The study will enable to better contextualize the available quantitative data. The report will support the advocacy efforts towards the ratification of the United Nations Convention on the Rights of Persons with Disabilities (CRPD) and monitoring of the Sustainable Development Goals (SDGs). It will be a valuable resource as we work together to lead a national change for better data, to ensure that all people with disabilities, no matter who they are or where they are, are truly included.

On 3 December of every year, South Sudan joins the rest of the world in commemorating the International day for Persons with Disabilities. People with disabilities, governments, donors, the private sector and civil society will come together, this is a huge opportunity to present improved disability data, and crucial to ensure that commitments are made in line with the Sustainable Development Goal related to “leave no one behind”. Jointly with our partners, the outcome of this study shall be presented to relevant clusters, and the key advocacy points identified will be used to influence policy and action on Disability and Inclusion in South Sudan.

  1. Objectives of the study

Purpose of this project aims to gather existing data from different states across South Sudan in one place to provide an important snapshot of the situation for people with disabilities in the country. It will identify the available data as well as existing gaps to inform the humanitarian community on the data gaps and data collection effort needed to build a clearer picture.

The study is aimed at gathering, assembling and analyzing the available data sets to produce a comprehensive report that has national representation and can be the reference point for disability data. The findings of the study shall lead to a greater understanding of the lived experiences of people with disability and their effect on the ability of person with disability to enjoy their rights, participate in community affairs and access services.

The study will also allow for the development of evidence-based approaches to combat stigma and discrimination toward people with disability in the context of South Sudan. The findings of this study will be used to develop context specific operational recommendations for HI programming and advocacy that aims to improve inclusion of persons with disability in South Sudan.

  1. Expected Methodology

HI will engage services of a consultant to conduct systematic review of existing data on disabilities in South Sudan. The Consultant is expected to fine tune the research question and literature review. With support from HI, the consultant will conduct mapping and selection of appropriate studies to be included into the analysis. The analytical framework and eligibility criteria will be proposed and agreed upon with the consultant. The report will be subjected to series of quality control measures such as Peer reviews and validation meetings. These are aimed at making sure that the data is accurate, relevant and significant as much. To ensure a robust analysis, the study will include both quantitative and qualitative data sources. This will enable the study to capture not only the numbers such as prevalence rates but also the daily living experiences of persons with different types and severity levels of disabilities.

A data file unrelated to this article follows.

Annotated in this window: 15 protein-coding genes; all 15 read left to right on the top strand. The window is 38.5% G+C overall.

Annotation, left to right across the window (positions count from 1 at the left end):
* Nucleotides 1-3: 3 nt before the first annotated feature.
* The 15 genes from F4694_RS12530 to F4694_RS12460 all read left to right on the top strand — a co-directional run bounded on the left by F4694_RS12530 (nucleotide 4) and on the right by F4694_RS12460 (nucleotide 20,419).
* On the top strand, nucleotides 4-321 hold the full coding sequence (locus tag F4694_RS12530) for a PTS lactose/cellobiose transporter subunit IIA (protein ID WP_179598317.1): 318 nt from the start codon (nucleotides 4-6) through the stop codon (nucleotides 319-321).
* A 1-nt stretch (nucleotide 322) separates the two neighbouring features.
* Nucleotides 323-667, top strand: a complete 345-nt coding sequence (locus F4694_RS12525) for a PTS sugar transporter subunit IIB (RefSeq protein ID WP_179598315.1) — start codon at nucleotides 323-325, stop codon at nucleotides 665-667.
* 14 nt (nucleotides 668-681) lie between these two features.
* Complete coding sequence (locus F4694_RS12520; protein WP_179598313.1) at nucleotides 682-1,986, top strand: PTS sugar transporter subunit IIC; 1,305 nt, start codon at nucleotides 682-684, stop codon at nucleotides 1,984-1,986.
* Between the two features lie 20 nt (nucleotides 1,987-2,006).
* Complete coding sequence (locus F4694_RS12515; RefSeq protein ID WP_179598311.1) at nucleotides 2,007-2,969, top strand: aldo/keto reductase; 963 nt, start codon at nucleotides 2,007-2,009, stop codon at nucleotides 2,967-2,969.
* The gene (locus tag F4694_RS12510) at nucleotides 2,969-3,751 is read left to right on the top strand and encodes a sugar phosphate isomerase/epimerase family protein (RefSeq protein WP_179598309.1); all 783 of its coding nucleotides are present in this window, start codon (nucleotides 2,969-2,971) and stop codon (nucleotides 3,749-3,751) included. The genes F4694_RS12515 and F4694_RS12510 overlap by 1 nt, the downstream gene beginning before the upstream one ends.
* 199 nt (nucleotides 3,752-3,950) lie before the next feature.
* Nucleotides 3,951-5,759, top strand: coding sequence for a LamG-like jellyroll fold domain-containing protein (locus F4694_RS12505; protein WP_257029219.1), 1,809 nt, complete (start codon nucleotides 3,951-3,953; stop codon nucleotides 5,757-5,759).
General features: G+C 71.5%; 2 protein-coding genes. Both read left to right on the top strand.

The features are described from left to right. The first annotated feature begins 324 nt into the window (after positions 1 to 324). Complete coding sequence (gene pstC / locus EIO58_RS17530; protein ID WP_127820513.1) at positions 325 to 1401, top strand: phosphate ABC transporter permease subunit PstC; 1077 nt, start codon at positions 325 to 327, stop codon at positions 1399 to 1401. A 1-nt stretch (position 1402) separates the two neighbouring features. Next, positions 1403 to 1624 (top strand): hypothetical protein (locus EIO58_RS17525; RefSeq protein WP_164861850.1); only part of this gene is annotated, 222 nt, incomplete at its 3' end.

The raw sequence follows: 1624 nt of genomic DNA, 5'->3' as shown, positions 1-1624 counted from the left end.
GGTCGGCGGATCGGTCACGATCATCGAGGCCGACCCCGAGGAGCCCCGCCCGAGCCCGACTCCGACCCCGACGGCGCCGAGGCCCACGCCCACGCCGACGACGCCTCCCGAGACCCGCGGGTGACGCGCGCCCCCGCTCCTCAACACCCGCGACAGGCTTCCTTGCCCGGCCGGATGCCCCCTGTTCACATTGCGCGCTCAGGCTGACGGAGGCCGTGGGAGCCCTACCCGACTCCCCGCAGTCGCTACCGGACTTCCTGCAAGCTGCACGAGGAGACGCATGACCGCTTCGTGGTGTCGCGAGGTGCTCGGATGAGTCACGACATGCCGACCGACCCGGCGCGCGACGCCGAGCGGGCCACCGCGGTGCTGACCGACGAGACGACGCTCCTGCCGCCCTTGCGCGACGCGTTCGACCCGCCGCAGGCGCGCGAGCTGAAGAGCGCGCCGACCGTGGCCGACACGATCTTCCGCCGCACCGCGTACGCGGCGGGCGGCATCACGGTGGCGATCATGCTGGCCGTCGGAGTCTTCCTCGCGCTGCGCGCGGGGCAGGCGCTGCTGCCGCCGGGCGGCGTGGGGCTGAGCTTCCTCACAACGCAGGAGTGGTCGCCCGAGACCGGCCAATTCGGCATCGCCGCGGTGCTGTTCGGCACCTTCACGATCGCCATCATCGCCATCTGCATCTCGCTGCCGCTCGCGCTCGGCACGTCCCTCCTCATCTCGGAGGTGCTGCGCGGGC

1. Ethical principles

The protocol for this study must respect and ensure the application of the following ethical principles:

  • The activities related to the study are safe for the participants;
  • The obligation to inform is respected;
  • Mechanisms to ensure the confidentiality of data and information are put in place;
  • The people involved in the implementation and monitoring of the study are experts and professionals;
  • Each participant gives consent to participate in the survey.


  • Guarantee the security of subjects, partners and teams
  • Ensure a person / community-centered approach
  • Obtain the subjects’ free and informed consent
  • Ensure referral mechanisms are in place
  • Ensure the security of personal and sensitive data at all stages of the activity
  • Plan and guarantee the use and sharing of information
  • Ensure the expertise of the teams involved and the scientific validity of the activity
  • Obtain authorization from the relevant authorities and organize an external review of the proposed study/research

The protocol must respect and follow HI policies:

  • Description of the mission, scope, principles of intervention and charter
  • Quality framework: Project Planning, Monitoring and Evaluation Policy
  • HI Policy on Protection of Beneficiaries from Sexual Exploitation and Abuse
  • HI Child Protection Policy
  • HI Anti-Fraud and Corruption Policy
  • HI Gender Policy
  • Code of Conduct: Prevention of abuse and protection of people

Mission requested

  1. General objective of the consultant’s mission

The consultant will be responsible for the set-up (final research protocol & administrative authorizations), implementation (data collection, processing & analysis), follow-up and valorization of the study/research results.